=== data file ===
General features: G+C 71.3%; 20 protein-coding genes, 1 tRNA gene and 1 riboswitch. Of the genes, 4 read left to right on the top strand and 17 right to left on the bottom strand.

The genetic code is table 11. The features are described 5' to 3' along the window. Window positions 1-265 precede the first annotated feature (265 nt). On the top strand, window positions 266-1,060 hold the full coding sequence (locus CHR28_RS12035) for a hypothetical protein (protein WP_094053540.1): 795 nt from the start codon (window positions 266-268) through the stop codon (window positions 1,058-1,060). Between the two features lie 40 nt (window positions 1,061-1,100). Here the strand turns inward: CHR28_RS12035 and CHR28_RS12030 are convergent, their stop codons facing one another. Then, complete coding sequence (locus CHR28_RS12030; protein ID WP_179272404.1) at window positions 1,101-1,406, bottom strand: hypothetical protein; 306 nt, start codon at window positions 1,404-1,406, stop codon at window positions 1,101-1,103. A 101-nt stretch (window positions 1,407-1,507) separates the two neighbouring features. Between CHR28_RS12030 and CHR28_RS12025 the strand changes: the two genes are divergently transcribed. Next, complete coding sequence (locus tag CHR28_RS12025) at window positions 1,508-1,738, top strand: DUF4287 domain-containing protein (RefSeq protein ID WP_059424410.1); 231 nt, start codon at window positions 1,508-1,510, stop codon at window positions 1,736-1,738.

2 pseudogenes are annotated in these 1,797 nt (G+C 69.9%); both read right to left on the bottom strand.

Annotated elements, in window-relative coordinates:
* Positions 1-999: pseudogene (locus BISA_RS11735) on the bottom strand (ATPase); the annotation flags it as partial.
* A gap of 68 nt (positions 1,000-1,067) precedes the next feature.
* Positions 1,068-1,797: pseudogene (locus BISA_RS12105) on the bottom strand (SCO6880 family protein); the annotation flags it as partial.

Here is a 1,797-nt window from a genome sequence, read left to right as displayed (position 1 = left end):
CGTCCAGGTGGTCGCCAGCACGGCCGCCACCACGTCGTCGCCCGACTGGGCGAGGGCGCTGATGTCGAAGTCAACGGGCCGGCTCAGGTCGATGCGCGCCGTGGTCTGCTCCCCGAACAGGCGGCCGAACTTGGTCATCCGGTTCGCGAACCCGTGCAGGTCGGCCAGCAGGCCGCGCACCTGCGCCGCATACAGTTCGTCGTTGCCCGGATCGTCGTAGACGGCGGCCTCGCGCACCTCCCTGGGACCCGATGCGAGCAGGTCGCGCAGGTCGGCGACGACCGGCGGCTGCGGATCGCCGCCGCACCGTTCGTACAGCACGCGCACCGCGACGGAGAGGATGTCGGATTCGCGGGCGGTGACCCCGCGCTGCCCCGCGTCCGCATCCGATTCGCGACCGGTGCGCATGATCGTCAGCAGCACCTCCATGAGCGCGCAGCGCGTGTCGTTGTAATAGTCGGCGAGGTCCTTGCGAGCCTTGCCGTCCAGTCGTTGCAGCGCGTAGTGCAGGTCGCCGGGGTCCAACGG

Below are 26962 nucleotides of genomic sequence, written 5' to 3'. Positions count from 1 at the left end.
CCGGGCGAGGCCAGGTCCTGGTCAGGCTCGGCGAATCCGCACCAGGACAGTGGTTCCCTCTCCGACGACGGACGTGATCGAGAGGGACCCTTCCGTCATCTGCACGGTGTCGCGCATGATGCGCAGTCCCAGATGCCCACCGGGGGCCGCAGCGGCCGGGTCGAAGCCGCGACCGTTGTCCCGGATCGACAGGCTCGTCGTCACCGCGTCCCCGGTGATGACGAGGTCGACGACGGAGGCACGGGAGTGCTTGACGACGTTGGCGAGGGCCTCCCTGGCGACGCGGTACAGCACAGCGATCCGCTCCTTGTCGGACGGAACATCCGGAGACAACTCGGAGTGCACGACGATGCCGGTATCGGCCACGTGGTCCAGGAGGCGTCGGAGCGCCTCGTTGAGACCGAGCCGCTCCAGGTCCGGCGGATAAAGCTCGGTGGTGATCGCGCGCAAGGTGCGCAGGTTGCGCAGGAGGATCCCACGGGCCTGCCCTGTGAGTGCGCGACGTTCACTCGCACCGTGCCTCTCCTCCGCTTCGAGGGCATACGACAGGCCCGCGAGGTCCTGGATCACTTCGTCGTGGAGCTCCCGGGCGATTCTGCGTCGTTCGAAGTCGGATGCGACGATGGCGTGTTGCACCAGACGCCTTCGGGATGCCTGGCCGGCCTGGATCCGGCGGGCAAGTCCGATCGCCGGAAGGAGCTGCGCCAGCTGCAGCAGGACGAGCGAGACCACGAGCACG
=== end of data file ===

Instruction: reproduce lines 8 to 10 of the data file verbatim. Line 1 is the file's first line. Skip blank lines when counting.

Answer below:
Here is a 1,797-nt window from a genome sequence, read left to right as displayed (position 1 = left end):
CGTCCAGGTGGTCGCCAGCACGGCCGCCACCACGTCGTCGCCCGACTGGGCGAGGGCGCTGATGTCGAAGTCAACGGGCCGGCTCAGGTCGATGCGCGCCGTGGTCTGCTCCCCGAACAGGCGGCCGAACTTGGTCATCCGGTTCGCGAACCCGTGCAGGTCGGCCAGCAGGCCGCGCACCTGCGCCGCATACAGTTCGTCGTTGCCCGGATCGTCGTAGACGGCGGCCTCGCGCACCTCCCTGGGACCCGATGCGAGCAGGTCGCGCAGGTCGGCGACGACCGGCGGCTGCGGATCGCCGCCGCACCGTTCGTACAGCACGCGCACCGCGACGGAGAGGATGTCGGATTCGCGGGCGGTGACCCCGCGCTGCCCCGCGTCCGCATCCGATTCGCGACCGGTGCGCATGATCGTCAGCAGCACCTCCATGAGCGCGCAGCGCGTGTCGTTGTAATAGTCGGCGAGGTCCTTGCGAGCCTTGCCGTCCAGTCGTTGCAGCGCGTAGTGCAGGTCGCCGGGGTCCAACGG

Below are 26962 nucleotides of genomic sequence, written 5' to 3'. Positions count from 1 at the left end.